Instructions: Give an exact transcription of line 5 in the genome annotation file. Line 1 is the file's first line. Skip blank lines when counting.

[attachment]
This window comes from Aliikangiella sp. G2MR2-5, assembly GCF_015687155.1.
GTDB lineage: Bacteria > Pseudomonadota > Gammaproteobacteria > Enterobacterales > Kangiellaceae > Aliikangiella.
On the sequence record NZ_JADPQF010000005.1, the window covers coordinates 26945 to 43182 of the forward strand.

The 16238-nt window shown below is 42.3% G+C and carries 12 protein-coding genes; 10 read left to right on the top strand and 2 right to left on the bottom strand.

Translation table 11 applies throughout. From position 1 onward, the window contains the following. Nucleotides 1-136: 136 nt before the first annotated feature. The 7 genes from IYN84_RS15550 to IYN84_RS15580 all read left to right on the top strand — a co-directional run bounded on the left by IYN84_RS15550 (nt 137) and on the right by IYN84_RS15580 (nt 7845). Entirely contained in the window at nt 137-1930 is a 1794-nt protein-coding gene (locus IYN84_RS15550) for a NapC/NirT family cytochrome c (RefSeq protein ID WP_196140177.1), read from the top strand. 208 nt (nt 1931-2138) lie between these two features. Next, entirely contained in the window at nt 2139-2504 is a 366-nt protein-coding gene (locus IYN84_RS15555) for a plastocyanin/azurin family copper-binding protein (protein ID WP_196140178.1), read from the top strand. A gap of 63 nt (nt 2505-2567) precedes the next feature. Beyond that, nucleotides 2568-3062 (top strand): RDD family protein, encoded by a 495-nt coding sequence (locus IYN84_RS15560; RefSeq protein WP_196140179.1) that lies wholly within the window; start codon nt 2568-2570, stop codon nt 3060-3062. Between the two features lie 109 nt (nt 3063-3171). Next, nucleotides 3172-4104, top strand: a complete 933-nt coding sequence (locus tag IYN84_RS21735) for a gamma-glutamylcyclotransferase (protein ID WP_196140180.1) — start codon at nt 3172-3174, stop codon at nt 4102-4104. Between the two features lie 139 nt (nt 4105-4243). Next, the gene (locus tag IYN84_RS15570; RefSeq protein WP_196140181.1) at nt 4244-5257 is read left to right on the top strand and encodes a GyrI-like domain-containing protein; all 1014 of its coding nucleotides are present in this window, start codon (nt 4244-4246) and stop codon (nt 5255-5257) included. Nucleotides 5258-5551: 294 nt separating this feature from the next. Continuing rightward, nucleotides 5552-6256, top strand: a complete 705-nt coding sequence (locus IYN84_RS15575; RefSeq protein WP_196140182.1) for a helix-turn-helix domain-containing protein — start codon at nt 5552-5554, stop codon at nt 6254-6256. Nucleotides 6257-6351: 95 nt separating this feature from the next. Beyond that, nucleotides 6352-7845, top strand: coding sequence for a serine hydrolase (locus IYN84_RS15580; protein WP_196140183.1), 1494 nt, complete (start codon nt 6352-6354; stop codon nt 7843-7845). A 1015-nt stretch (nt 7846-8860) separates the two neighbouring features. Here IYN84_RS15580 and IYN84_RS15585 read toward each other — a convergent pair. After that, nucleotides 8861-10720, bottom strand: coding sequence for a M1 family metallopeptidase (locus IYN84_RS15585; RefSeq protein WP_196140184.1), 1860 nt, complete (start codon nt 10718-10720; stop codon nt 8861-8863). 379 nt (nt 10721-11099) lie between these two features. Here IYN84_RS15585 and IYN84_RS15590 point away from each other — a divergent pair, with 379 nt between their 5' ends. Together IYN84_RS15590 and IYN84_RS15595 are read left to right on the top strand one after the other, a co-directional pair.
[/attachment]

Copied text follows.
Translation table 11 applies throughout. From position 1 onward, the window contains the following. Nucleotides 1-136: 136 nt before the first annotated feature. The 7 genes from IYN84_RS15550 to IYN84_RS15580 all read left to right on the top strand — a co-directional run bounded on the left by IYN84_RS15550 (nt 137) and on the right by IYN84_RS15580 (nt 7845). Entirely contained in the window at nt 137-1930 is a 1794-nt protein-coding gene (locus IYN84_RS15550) for a NapC/NirT family cytochrome c (RefSeq protein ID WP_196140177.1), read from the top strand. 208 nt (nt 1931-2138) lie between these two features. Next, entirely contained in the window at nt 2139-2504 is a 366-nt protein-coding gene (locus IYN84_RS15555) for a plastocyanin/azurin family copper-binding protein (protein ID WP_196140178.1), read from the top strand. A gap of 63 nt (nt 2505-2567) precedes the next feature. Beyond that, nucleotides 2568-3062 (top strand): RDD family protein, encoded by a 495-nt coding sequence (locus IYN84_RS15560; RefSeq protein WP_196140179.1) that lies wholly within the window; start codon nt 2568-2570, stop codon nt 3060-3062. Between the two features lie 109 nt (nt 3063-3171). Next, nucleotides 3172-4104, top strand: a complete 933-nt coding sequence (locus tag IYN84_RS21735) for a gamma-glutamylcyclotransferase (protein ID WP_196140180.1) — start codon at nt 3172-3174, stop codon at nt 4102-4104. Between the two features lie 139 nt (nt 4105-4243). Next, the gene (locus tag IYN84_RS15570; RefSeq protein WP_196140181.1) at nt 4244-5257 is read left to right on the top strand and encodes a GyrI-like domain-containing protein; all 1014 of its coding nucleotides are present in this window, start codon (nt 4244-4246) and stop codon (nt 5255-5257) included. Nucleotides 5258-5551: 294 nt separating this feature from the next. Continuing rightward, nucleotides 5552-6256, top strand: a complete 705-nt coding sequence (locus IYN84_RS15575; RefSeq protein WP_196140182.1) for a helix-turn-helix domain-containing protein — start codon at nt 5552-5554, stop codon at nt 6254-6256. Nucleotides 6257-6351: 95 nt separating this feature from the next. Beyond that, nucleotides 6352-7845, top strand: coding sequence for a serine hydrolase (locus IYN84_RS15580; protein WP_196140183.1), 1494 nt, complete (start codon nt 6352-6354; stop codon nt 7843-7845). A 1015-nt stretch (nt 7846-8860) separates the two neighbouring features. Here IYN84_RS15580 and IYN84_RS15585 read toward each other — a convergent pair. After that, nucleotides 8861-10720, bottom strand: coding sequence for a M1 family metallopeptidase (locus IYN84_RS15585; RefSeq protein WP_196140184.1), 1860 nt, complete (start codon nt 10718-10720; stop codon nt 8861-8863). 379 nt (nt 10721-11099) lie between these two features. Here IYN84_RS15585 and IYN84_RS15590 point away from each other — a divergent pair, with 379 nt between their 5' ends. Together IYN84_RS15590 and IYN84_RS15595 are read left to right on the top strand one after the other, a co-directional pair.